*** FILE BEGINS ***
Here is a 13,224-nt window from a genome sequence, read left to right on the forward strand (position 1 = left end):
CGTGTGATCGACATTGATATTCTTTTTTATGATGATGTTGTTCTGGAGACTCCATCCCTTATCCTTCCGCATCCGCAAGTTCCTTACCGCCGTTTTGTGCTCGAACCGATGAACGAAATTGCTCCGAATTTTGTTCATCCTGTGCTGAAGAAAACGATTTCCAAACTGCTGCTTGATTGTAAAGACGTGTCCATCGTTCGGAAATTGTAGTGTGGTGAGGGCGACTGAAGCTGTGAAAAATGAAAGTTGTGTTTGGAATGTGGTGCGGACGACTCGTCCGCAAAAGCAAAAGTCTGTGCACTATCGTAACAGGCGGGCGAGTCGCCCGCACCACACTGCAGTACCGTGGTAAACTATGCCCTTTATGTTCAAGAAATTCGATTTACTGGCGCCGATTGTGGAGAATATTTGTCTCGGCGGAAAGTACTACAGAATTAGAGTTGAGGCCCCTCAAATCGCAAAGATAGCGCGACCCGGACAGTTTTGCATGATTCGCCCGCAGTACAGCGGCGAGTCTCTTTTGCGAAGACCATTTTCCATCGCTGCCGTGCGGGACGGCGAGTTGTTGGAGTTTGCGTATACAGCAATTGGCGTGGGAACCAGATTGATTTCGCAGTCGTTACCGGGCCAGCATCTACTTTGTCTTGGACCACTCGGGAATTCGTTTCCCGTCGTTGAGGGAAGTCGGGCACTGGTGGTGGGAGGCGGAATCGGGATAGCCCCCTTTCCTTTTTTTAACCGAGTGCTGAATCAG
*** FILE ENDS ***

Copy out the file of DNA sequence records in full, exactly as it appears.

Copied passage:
Here is a 13,224-nt window from a genome sequence, read left to right on the forward strand (position 1 = left end):
CGTGTGATCGACATTGATATTCTTTTTTATGATGATGTTGTTCTGGAGACTCCATCCCTTATCCTTCCGCATCCGCAAGTTCCTTACCGCCGTTTTGTGCTCGAACCGATGAACGAAATTGCTCCGAATTTTGTTCATCCTGTGCTGAAGAAAACGATTTCCAAACTGCTGCTTGATTGTAAAGACGTGTCCATCGTTCGGAAATTGTAGTGTGGTGAGGGCGACTGAAGCTGTGAAAAATGAAAGTTGTGTTTGGAATGTGGTGCGGACGACTCGTCCGCAAAAGCAAAAGTCTGTGCACTATCGTAACAGGCGGGCGAGTCGCCCGCACCACACTGCAGTACCGTGGTAAACTATGCCCTTTATGTTCAAGAAATTCGATTTACTGGCGCCGATTGTGGAGAATATTTGTCTCGGCGGAAAGTACTACAGAATTAGAGTTGAGGCCCCTCAAATCGCAAAGATAGCGCGACCCGGACAGTTTTGCATGATTCGCCCGCAGTACAGCGGCGAGTCTCTTTTGCGAAGACCATTTTCCATCGCTGCCGTGCGGGACGGCGAGTTGTTGGAGTTTGCGTATACAGCAATTGGCGTGGGAACCAGATTGATTTCGCAGTCGTTACCGGGCCAGCATCTACTTTGTCTTGGACCACTCGGGAATTCGTTTCCCGTCGTTGAGGGAAGTCGGGCACTGGTGGTGGGAGGCGGAATCGGGATAGCCCCCTTTCCTTTTTTTAACCGAGTGCTGAATCAG